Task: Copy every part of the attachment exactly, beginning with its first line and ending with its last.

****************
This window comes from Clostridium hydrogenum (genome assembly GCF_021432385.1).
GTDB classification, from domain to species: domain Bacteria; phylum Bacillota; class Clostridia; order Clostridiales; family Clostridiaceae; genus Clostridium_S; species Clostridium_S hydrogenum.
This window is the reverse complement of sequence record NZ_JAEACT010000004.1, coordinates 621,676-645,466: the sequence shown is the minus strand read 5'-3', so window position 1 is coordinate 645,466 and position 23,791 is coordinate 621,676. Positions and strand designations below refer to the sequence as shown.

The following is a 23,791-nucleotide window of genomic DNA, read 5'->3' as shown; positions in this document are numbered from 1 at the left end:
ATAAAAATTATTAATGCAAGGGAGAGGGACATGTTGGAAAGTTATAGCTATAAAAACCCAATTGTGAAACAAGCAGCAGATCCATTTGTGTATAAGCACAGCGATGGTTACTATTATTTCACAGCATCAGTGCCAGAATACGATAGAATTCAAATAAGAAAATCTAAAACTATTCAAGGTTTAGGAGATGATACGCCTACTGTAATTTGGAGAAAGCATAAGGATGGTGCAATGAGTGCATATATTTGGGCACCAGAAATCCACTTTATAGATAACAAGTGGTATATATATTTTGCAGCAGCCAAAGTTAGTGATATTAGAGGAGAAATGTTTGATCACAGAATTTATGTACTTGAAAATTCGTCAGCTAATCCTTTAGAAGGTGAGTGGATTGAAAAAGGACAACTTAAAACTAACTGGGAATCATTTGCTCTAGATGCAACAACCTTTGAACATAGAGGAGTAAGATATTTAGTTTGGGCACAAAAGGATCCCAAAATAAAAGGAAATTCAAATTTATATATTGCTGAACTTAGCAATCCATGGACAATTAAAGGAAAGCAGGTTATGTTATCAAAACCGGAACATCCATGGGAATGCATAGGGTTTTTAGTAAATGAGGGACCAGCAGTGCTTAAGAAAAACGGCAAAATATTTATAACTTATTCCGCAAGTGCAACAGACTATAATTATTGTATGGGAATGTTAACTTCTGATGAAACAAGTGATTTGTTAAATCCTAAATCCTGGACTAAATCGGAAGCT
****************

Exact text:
This window comes from Clostridium hydrogenum (genome assembly GCF_021432385.1).
GTDB classification, from domain to species: domain Bacteria; phylum Bacillota; class Clostridia; order Clostridiales; family Clostridiaceae; genus Clostridium_S; species Clostridium_S hydrogenum.
This window is the reverse complement of sequence record NZ_JAEACT010000004.1, coordinates 621,676-645,466: the sequence shown is the minus strand read 5'-3', so window position 1 is coordinate 645,466 and position 23,791 is coordinate 621,676. Positions and strand designations below refer to the sequence as shown.

The following is a 23,791-nucleotide window of genomic DNA, read 5'->3' as shown; positions in this document are numbered from 1 at the left end:
ATAAAAATTATTAATGCAAGGGAGAGGGACATGTTGGAAAGTTATAGCTATAAAAACCCAATTGTGAAACAAGCAGCAGATCCATTTGTGTATAAGCACAGCGATGGTTACTATTATTTCACAGCATCAGTGCCAGAATACGATAGAATTCAAATAAGAAAATCTAAAACTATTCAAGGTTTAGGAGATGATACGCCTACTGTAATTTGGAGAAAGCATAAGGATGGTGCAATGAGTGCATATATTTGGGCACCAGAAATCCACTTTATAGATAACAAGTGGTATATATATTTTGCAGCAGCCAAAGTTAGTGATATTAGAGGAGAAATGTTTGATCACAGAATTTATGTACTTGAAAATTCGTCAGCTAATCCTTTAGAAGGTGAGTGGATTGAAAAAGGACAACTTAAAACTAACTGGGAATCATTTGCTCTAGATGCAACAACCTTTGAACATAGAGGAGTAAGATATTTAGTTTGGGCACAAAAGGATCCCAAAATAAAAGGAAATTCAAATTTATATATTGCTGAACTTAGCAATCCATGGACAATTAAAGGAAAGCAGGTTATGTTATCAAAACCGGAACATCCATGGGAATGCATAGGGTTTTTAGTAAATGAGGGACCAGCAGTGCTTAAGAAAAACGGCAAAATATTTATAACTTATTCCGCAAGTGCAACAGACTATAATTATTGTATGGGAATGTTAACTTCTGATGAAACAAGTGATTTGTTAAATCCTAAATCCTGGACTAAATCGGAAGCT